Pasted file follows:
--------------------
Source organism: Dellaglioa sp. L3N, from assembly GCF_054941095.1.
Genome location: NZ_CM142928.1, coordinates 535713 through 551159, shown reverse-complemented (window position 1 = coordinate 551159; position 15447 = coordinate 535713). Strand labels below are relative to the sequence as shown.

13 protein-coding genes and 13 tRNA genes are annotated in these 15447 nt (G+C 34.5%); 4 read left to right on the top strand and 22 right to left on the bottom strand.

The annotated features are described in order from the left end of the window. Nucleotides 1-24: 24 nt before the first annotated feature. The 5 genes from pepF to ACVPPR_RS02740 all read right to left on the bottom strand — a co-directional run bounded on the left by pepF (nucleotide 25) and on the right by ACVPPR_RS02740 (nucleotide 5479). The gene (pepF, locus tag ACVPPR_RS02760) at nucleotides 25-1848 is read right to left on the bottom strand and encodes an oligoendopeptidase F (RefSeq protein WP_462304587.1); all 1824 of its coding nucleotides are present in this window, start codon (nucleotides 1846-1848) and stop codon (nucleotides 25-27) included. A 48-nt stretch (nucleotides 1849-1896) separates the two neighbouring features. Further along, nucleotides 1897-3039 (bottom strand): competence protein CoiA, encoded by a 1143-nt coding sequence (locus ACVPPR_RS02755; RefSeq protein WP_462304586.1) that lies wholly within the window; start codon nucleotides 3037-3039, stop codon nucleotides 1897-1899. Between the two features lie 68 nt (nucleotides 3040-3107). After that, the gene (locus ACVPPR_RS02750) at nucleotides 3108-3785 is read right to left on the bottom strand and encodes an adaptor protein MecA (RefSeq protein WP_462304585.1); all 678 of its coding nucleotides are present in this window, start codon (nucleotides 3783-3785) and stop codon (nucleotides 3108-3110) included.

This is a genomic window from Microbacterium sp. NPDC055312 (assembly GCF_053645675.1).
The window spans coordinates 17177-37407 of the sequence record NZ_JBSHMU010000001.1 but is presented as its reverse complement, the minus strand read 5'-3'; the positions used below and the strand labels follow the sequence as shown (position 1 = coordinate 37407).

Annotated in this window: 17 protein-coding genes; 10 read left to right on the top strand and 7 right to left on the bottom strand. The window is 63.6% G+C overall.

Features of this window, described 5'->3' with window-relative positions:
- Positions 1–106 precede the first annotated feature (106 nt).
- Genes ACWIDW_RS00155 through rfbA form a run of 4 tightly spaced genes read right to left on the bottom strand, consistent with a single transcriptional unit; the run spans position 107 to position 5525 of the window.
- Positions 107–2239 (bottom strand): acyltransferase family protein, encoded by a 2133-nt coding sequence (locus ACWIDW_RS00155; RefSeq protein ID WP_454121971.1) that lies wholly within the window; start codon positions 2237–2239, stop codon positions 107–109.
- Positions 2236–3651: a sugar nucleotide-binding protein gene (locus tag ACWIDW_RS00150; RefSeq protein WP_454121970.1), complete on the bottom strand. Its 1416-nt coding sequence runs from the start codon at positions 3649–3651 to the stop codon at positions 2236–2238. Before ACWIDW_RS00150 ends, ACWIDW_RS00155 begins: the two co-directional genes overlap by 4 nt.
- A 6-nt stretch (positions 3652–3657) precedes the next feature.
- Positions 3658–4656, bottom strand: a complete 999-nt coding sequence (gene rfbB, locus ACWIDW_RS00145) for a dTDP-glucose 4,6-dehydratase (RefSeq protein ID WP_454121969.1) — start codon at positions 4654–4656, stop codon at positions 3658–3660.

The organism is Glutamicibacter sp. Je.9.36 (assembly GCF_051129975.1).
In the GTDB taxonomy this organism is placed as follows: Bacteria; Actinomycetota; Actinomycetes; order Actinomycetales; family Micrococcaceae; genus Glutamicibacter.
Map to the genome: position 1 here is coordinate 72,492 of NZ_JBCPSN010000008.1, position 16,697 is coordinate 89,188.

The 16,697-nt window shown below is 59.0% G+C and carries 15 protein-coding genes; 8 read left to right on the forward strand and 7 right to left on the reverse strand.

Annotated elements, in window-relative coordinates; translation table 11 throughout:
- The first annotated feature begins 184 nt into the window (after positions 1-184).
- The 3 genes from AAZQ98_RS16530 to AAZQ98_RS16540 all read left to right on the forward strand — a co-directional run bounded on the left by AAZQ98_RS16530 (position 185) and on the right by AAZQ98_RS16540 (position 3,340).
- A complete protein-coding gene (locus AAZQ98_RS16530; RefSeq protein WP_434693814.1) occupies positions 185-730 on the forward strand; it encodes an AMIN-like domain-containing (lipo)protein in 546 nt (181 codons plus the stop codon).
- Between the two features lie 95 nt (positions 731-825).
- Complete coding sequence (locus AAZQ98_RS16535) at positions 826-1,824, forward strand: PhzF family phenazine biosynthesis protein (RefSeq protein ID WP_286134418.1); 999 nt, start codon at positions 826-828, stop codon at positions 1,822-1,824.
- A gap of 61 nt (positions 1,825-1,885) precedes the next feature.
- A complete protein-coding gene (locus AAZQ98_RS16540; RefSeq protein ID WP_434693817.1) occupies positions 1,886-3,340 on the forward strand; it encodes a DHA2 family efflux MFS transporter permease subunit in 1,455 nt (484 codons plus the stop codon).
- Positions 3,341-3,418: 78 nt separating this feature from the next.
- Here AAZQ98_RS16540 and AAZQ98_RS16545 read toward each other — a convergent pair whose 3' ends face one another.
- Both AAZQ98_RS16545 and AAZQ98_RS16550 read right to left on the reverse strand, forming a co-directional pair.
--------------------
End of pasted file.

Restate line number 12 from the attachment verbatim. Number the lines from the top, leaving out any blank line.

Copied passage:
- Positions 2236–3651: a sugar nucleotide-binding protein gene (locus tag ACWIDW_RS00150; RefSeq protein WP_454121970.1), complete on the bottom strand. Its 1416-nt coding sequence runs from the start codon at positions 3649–3651 to the stop codon at positions 2236–2238. Before ACWIDW_RS00150 ends, ACWIDW_RS00155 begins: the two co-directional genes overlap by 4 nt.